King of the Ditch
I was extremely blessed as a child and had a pony. He was a very handsome gentleman named King and he loved to jump. If ever we were somewhere where a jump was possible, he would bolt with me and make for it at great speed. If ever we were faced with two jumps – one higher, one lower – he would go for the highest one and I learned to trust him even when my heart was in my throat as we careened across some field towards a ridiculously high looking gate/bench/hedge/breakwater or other towering obstacle. I won’t pretend I wasn’t petrified sometimes, but I did learn to trust his judgment rather than my own and just hang on while he hurled himself over some monolith with a joyful leap. Clearly he had something of the adrenaline junkie about him. All I could do was hold tight and go along for the ride (see what I did there?).
One of the local farms held a cross country jumping competition each year. For the uninitiated this involves galloping through muddy fields towards rustic jumps like a massive tree trunk over a pond, ditches, hedging and the like. This was my first event and I was a little nervous so we walked the course to familiarize ourselves with the jumps. Most people would ride their horses to walk the course, but since mine was a little impetuous we decided just to do it on foot. The jumps were pretty intimidating. I am far from tall and was only 11 or 12, so from my perspective there was, shall we say, some awe involved.
I had faith though. And once I was up on King all fear was left behind with the mud thrown up from his excitedly capering hooves. We sailed over logs, leapt hay bales, plunged down dry ditches. Oh man! That is one of my happiest and most vivid memories. The wind in my face, the smell of the earth and the horse and the view through his dear, exuberant ears. We plunged toward the final hurdle, a log and ditch affair and I felt King gather himself for takeoff. The feeling of soaring over said log and landing, with a cold, filthy splat, in the ditch as I realized I had taken the jump beautifully – the horse however, had not.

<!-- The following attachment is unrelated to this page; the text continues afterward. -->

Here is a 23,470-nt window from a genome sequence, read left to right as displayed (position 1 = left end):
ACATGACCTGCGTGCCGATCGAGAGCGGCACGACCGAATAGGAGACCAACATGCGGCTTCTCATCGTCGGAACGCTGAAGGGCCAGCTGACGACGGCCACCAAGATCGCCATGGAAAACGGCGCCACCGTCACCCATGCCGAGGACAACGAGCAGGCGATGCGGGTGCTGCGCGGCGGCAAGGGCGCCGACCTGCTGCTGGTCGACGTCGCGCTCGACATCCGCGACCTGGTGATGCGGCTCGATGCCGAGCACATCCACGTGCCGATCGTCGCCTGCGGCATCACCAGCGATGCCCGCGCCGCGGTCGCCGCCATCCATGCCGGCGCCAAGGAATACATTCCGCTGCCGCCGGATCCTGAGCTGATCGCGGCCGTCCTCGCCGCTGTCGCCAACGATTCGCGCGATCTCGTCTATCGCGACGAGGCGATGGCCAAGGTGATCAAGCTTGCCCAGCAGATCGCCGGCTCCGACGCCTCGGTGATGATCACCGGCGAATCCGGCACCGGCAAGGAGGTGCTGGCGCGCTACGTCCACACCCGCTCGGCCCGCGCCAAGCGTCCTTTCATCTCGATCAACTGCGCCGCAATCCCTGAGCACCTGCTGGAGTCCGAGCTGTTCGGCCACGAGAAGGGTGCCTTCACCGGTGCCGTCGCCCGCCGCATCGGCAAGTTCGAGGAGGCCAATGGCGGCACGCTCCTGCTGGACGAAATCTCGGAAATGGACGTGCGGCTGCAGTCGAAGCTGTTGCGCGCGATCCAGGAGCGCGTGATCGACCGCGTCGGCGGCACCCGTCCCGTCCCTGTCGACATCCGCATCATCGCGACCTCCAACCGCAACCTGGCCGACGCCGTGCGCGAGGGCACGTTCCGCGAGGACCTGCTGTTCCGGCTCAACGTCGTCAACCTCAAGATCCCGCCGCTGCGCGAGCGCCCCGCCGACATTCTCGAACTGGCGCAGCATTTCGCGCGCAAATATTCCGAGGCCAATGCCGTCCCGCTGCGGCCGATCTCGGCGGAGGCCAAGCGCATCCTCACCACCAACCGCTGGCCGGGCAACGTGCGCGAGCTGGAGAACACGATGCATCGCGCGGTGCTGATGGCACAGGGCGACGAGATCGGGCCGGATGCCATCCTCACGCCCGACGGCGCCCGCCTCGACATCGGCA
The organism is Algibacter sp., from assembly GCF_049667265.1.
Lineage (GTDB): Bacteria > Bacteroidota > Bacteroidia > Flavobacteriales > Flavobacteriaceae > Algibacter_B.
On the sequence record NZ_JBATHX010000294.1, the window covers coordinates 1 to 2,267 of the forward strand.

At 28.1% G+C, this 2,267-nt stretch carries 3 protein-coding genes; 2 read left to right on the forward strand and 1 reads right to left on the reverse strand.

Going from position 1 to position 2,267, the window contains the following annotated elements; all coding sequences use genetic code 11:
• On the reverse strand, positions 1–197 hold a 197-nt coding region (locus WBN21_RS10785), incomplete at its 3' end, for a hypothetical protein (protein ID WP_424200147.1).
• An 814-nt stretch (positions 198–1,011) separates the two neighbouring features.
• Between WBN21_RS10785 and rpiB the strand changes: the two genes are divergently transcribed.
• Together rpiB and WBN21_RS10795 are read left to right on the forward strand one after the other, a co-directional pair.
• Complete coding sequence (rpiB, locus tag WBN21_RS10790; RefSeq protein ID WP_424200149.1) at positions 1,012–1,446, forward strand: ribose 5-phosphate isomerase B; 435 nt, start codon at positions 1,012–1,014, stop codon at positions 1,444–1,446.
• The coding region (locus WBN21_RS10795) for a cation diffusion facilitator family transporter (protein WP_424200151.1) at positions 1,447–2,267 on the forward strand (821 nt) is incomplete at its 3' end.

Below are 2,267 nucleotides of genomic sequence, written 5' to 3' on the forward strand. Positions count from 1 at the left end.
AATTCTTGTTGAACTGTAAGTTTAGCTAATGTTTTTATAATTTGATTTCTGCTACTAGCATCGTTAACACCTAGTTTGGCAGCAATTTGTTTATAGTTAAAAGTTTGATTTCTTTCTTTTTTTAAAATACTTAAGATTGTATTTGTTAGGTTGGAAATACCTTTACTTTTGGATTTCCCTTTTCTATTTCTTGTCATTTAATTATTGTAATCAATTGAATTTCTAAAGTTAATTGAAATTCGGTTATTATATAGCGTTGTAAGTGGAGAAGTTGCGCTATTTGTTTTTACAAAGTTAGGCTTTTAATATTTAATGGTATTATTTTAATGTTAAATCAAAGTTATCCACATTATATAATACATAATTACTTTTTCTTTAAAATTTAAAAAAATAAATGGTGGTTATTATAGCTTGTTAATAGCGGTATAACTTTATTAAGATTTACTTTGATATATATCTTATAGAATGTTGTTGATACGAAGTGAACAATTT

Luckily that particular jump, being the last, was placed in the area closest to the crowd where everyone had a perfect view of me flailing around in the water and washing the dirt from my face with hot tears. Oh. The shame.
I was reminded of this story this morning when Elizabeth was talking about Palm Sunday and Passion Sunday and our propensity to gloss over the horror of Jesus’ experience as he was sent to his death on the cross. But that’s the whole point of all of this – God never expects us to do anything, to go anywhere, to experience anything he has not already experienced through Jesus. And our trust in him is never, ever misplaced. He carries us over all obstacles and never lets fall into the ditch alone.